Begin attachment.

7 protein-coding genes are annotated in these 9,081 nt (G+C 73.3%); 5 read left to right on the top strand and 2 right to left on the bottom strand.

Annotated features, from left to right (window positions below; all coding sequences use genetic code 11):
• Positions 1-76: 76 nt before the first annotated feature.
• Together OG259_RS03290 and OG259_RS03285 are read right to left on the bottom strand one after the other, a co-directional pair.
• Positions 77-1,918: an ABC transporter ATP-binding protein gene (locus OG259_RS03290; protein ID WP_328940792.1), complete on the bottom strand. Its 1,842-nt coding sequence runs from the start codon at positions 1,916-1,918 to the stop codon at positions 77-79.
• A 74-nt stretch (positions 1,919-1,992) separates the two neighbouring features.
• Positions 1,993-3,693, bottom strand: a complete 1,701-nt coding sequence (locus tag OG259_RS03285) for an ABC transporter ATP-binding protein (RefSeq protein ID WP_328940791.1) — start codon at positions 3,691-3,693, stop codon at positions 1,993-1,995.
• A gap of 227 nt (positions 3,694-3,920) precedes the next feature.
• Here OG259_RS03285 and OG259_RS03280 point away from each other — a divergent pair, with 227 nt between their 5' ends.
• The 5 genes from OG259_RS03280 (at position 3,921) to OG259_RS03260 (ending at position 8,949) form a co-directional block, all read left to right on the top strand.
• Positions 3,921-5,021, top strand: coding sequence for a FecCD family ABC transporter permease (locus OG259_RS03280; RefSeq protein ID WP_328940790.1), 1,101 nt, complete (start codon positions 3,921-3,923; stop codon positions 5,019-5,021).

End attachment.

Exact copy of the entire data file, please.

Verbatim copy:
7 protein-coding genes are annotated in these 9,081 nt (G+C 73.3%); 5 read left to right on the top strand and 2 right to left on the bottom strand.

Annotated features, from left to right (window positions below; all coding sequences use genetic code 11):
• Positions 1-76: 76 nt before the first annotated feature.
• Together OG259_RS03290 and OG259_RS03285 are read right to left on the bottom strand one after the other, a co-directional pair.
• Positions 77-1,918: an ABC transporter ATP-binding protein gene (locus OG259_RS03290; protein ID WP_328940792.1), complete on the bottom strand. Its 1,842-nt coding sequence runs from the start codon at positions 1,916-1,918 to the stop codon at positions 77-79.
• A 74-nt stretch (positions 1,919-1,992) separates the two neighbouring features.
• Positions 1,993-3,693, bottom strand: a complete 1,701-nt coding sequence (locus tag OG259_RS03285) for an ABC transporter ATP-binding protein (RefSeq protein ID WP_328940791.1) — start codon at positions 3,691-3,693, stop codon at positions 1,993-1,995.
• A gap of 227 nt (positions 3,694-3,920) precedes the next feature.
• Here OG259_RS03285 and OG259_RS03280 point away from each other — a divergent pair, with 227 nt between their 5' ends.
• The 5 genes from OG259_RS03280 (at position 3,921) to OG259_RS03260 (ending at position 8,949) form a co-directional block, all read left to right on the top strand.
• Positions 3,921-5,021, top strand: coding sequence for a FecCD family ABC transporter permease (locus OG259_RS03280; RefSeq protein ID WP_328940790.1), 1,101 nt, complete (start codon positions 3,921-3,923; stop codon positions 5,019-5,021).